Known as the festival capital of the world, there are over ten major events to take place in the Scottish capital, six of which take place between the last days of July and the beginning of September. The first of these is Edinburgh Art Festival, Scotland’s largest annual festival of visual art which has something for everyone. The remaining five are the Edinburgh Jazz and Blues Festival, the Edinburgh International Book Festival, the Edinburgh International Festival which focuses on classical performing arts, and the famous Royal Edinburgh Military Tattoo which is staged in front of Edinburgh Castle. But by far the best-known of all the festivals is the Edinburgh Fringe Festival – the largest arts festival in the world.
10. La Tomatina
Where? Bunol, Spain
When? August 31st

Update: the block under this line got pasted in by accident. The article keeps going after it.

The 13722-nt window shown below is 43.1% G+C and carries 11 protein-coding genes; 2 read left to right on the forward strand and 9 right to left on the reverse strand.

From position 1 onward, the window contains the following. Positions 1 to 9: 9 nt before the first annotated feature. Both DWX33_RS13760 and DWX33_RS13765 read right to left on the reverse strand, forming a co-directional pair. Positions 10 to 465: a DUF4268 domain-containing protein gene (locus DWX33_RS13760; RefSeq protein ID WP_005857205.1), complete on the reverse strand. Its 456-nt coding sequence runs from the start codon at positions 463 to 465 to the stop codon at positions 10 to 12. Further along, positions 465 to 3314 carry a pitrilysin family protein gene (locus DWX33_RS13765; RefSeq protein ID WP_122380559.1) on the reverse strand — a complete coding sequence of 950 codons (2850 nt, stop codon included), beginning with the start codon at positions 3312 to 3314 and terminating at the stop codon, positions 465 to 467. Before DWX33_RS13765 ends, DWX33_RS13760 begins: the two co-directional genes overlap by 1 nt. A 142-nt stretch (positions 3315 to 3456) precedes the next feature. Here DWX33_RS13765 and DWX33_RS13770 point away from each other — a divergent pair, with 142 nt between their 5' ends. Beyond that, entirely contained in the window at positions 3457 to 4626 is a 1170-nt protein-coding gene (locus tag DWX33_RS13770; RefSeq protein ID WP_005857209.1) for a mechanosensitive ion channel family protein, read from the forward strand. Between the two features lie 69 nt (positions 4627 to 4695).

There aren’t many festivals around the world where the object of the event is to throw vegetables at each other. But the main thing to do at ‘La Tomatina’ in the Spanish town of Bunol near Valencia is just that. That’s what makes it so unique! For this festival which originated in 1944 you’ll do nothing but throw tomatoes at those unfortunate to be in your vicinity at the time. If you go, expect every pick of clothing on you (and not to mention your hair) to go red! And if are lucky enough to make it, make sure to be well equipped with goggles to protect your eyes.
11. Notting Hill Carnival
When? August 26th and 27th
Held every year at the end of August in the famous West London suburb, the Notting Hill Carnival is arguably Europe’s most colourful and outlandish festival. Founded in 1964 as a way for Afro Caribbean communities to celebrate their cultures and traditions, over the two days twenty miles of colourful costumes surround over 40 static sound systems and hundreds of Caribbean food stalls. Enjoying it are over one million Notting Hill carnival revellers who are assisted by 40,000 volunteers. Not to be missed if you are in London in August, it is the largest festival celebration of its kind in Europe.
12. Tokyo September Basho
When? Two weeks in September (held every January and May also)